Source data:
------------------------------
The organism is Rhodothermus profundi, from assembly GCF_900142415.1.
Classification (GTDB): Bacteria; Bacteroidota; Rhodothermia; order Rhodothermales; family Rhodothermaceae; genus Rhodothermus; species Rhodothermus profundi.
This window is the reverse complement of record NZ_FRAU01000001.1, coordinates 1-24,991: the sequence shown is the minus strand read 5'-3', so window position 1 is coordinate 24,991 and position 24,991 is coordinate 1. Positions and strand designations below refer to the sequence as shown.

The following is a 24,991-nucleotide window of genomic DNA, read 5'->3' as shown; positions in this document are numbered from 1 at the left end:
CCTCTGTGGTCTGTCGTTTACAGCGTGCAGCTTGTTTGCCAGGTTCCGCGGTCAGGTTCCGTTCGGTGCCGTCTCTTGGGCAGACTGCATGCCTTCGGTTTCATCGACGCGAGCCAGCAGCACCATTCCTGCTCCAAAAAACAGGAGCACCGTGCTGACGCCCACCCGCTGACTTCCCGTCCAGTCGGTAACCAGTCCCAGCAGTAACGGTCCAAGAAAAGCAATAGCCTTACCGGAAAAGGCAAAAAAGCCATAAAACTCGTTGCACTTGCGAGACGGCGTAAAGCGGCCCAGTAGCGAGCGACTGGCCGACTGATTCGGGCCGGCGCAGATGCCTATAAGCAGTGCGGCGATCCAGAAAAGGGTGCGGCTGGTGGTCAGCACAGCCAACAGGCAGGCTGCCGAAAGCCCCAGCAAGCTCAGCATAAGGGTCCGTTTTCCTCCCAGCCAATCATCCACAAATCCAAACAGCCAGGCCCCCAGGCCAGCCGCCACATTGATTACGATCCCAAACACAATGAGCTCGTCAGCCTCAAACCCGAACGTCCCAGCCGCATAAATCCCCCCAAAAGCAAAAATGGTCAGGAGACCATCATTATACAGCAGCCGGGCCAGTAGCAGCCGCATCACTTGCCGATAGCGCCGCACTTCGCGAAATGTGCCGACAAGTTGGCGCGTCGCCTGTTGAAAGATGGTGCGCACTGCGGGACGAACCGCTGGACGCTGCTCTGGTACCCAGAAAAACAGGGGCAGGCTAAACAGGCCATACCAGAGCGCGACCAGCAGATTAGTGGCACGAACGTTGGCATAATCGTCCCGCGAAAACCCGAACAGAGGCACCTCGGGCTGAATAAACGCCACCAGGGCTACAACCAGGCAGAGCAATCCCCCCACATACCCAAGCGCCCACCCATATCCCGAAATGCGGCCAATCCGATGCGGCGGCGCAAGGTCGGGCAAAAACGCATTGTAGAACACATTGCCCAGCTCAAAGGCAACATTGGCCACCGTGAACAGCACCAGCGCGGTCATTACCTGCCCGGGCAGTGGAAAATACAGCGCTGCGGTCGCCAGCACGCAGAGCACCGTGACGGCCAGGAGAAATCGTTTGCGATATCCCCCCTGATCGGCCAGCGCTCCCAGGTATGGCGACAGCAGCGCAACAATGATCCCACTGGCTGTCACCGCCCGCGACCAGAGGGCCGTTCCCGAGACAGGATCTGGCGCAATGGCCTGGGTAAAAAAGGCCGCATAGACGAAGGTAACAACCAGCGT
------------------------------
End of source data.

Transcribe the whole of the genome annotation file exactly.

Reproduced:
The organism is Rhodothermus profundi, from assembly GCF_900142415.1.
Classification (GTDB): Bacteria; Bacteroidota; Rhodothermia; order Rhodothermales; family Rhodothermaceae; genus Rhodothermus; species Rhodothermus profundi.
This window is the reverse complement of record NZ_FRAU01000001.1, coordinates 1-24,991: the sequence shown is the minus strand read 5'-3', so window position 1 is coordinate 24,991 and position 24,991 is coordinate 1. Positions and strand designations below refer to the sequence as shown.

The following is a 24,991-nucleotide window of genomic DNA, read 5'->3' as shown; positions in this document are numbered from 1 at the left end:
CCTCTGTGGTCTGTCGTTTACAGCGTGCAGCTTGTTTGCCAGGTTCCGCGGTCAGGTTCCGTTCGGTGCCGTCTCTTGGGCAGACTGCATGCCTTCGGTTTCATCGACGCGAGCCAGCAGCACCATTCCTGCTCCAAAAAACAGGAGCACCGTGCTGACGCCCACCCGCTGACTTCCCGTCCAGTCGGTAACCAGTCCCAGCAGTAACGGTCCAAGAAAAGCAATAGCCTTACCGGAAAAGGCAAAAAAGCCATAAAACTCGTTGCACTTGCGAGACGGCGTAAAGCGGCCCAGTAGCGAGCGACTGGCCGACTGATTCGGGCCGGCGCAGATGCCTATAAGCAGTGCGGCGATCCAGAAAAGGGTGCGGCTGGTGGTCAGCACAGCCAACAGGCAGGCTGCCGAAAGCCCCAGCAAGCTCAGCATAAGGGTCCGTTTTCCTCCCAGCCAATCATCCACAAATCCAAACAGCCAGGCCCCCAGGCCAGCCGCCACATTGATTACGATCCCAAACACAATGAGCTCGTCAGCCTCAAACCCGAACGTCCCAGCCGCATAAATCCCCCCAAAAGCAAAAATGGTCAGGAGACCATCATTATACAGCAGCCGGGCCAGTAGCAGCCGCATCACTTGCCGATAGCGCCGCACTTCGCGAAATGTGCCGACAAGTTGGCGCGTCGCCTGTTGAAAGATGGTGCGCACTGCGGGACGAACCGCTGGACGCTGCTCTGGTACCCAGAAAAACAGGGGCAGGCTAAACAGGCCATACCAGAGCGCGACCAGCAGATTAGTGGCACGAACGTTGGCATAATCGTCCCGCGAAAACCCGAACAGAGGCACCTCGGGCTGAATAAACGCCACCAGGGCTACAACCAGGCAGAGCAATCCCCCCACATACCCAAGCGCCCACCCATATCCCGAAATGCGGCCAATCCGATGCGGCGGCGCAAGGTCGGGCAAAAACGCATTGTAGAACACATTGCCCAGCTCAAAGGCAACATTGGCCACCGTGAACAGCACCAGCGCGGTCATTACCTGCCCGGGCAGTGGAAAATACAGCGCTGCGGTCGCCAGCACGCAGAGCACCGTGACGGCCAGGAGAAATCGTTTGCGATATCCCCCCTGATCGGCCAGCGCTCCCAGGTATGGCGACAGCAGCGCAACAATGATCCCACTGGCTGTCACCGCCCGCGACCAGAGGGCCGTTCCCGAGACAGGATCTGGCGCAATGGCCTGGGTAAAAAAGGCCGCATAGACGAAGGTAACAACCAGCGT